She was pretty much the only person that was doing it at the time and somehow, I had a relationship with her. I reached out to her and she was very receptive. After film school I took up the role in 2016, it was hard and I am not even going to lie but directly or indirectly, Isioma taught me a lot of things. A little while later, I was learning out of a PR agency called Zebra Stripes Network by Nike Fagbunle.
So, there was also a lot of PR sense to pick from there, how to write a press release, It was hard. I would write stuff sometimes and they would have me redo the entire thing.. And I didn’t know much at the time. I mean I was interning and I only studied English in school. But they were kind enough to put me through and work the ropes and I knew with Isioma and Nike that I honestly wanted to do Talent Management.
Your company Graziato house is a full-service agency representing performance in the field of film and television and your agency is committed to giving the entertainment industry a wide variety of extremely gifted actors of all ages. So how do you operate specifically in the Nigerian film industry?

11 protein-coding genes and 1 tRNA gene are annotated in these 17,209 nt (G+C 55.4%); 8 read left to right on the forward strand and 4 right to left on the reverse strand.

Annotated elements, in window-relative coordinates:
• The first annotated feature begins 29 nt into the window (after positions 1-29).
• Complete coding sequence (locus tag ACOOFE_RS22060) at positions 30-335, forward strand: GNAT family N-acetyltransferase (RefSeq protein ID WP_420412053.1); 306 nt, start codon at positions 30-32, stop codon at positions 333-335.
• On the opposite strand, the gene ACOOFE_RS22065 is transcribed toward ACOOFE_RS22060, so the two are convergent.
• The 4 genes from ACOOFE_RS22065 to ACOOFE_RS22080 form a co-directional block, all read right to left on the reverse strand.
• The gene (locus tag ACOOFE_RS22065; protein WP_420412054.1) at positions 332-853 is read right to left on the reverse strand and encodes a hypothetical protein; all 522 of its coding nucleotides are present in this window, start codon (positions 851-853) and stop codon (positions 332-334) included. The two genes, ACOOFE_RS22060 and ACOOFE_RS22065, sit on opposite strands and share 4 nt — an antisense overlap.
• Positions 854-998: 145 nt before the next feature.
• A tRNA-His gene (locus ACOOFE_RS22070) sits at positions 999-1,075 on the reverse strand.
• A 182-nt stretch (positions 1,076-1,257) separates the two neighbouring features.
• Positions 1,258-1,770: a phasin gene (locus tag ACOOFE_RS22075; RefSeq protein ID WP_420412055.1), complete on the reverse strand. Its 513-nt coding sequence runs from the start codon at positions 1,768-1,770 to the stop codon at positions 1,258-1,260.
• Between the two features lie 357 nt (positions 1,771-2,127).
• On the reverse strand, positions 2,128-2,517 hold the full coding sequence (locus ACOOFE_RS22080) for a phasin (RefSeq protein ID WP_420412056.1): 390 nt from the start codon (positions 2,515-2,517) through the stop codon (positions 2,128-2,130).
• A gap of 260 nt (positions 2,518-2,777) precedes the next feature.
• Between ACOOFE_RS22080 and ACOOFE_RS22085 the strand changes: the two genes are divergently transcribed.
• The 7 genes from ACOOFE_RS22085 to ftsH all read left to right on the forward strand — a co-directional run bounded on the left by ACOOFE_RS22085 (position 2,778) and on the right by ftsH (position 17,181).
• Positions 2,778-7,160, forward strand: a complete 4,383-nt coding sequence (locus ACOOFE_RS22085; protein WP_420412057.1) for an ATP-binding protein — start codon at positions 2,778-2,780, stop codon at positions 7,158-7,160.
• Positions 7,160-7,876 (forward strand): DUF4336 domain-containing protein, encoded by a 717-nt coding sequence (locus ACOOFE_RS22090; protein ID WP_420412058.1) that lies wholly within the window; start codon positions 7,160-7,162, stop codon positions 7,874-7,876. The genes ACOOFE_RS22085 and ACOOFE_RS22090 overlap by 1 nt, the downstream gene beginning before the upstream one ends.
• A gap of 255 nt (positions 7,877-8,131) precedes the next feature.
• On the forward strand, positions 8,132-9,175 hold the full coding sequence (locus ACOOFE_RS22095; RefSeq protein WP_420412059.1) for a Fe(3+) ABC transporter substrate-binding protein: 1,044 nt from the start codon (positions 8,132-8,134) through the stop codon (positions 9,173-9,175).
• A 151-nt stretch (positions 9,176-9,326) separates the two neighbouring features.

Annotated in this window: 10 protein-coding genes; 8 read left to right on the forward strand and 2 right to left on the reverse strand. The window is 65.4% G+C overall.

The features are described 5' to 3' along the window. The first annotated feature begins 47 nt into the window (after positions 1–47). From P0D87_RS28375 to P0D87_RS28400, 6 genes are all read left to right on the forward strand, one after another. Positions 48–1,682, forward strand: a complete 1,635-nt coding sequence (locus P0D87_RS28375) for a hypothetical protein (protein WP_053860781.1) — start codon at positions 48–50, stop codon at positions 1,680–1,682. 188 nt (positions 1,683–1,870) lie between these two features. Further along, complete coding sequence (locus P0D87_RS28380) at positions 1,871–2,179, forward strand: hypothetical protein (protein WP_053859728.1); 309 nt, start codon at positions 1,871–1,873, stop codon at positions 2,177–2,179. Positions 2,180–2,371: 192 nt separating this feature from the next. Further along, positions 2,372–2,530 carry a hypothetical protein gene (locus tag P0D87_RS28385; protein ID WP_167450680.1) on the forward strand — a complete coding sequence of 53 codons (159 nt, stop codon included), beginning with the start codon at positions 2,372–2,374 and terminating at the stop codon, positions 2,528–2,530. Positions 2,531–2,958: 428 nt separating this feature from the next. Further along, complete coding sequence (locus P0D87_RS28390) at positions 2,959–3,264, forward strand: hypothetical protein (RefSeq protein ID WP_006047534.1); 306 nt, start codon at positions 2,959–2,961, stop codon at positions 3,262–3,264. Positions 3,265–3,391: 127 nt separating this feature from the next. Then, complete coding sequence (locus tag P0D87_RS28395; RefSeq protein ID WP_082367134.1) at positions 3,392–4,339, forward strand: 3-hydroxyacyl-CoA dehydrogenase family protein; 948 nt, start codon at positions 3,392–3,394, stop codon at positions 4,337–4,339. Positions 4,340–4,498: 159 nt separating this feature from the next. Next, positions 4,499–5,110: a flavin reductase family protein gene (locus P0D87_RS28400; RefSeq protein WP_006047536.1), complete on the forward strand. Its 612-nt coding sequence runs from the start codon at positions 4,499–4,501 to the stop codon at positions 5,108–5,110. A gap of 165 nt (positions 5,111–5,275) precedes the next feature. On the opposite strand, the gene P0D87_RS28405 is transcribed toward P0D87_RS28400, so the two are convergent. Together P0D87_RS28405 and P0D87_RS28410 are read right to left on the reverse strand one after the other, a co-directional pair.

There are different types of actors, so as an agency we need to have an array of talents so that if you reach out to us and say you need this and this actor, I can tell you we have someone like that or I manage someone like that. It’s a good thing to have an array of talent that way, there is work going around that way and every talent can be reached out to, and that way, the company grows.
When it comes to talent management in film, do you think is it the same thing as talent management in music?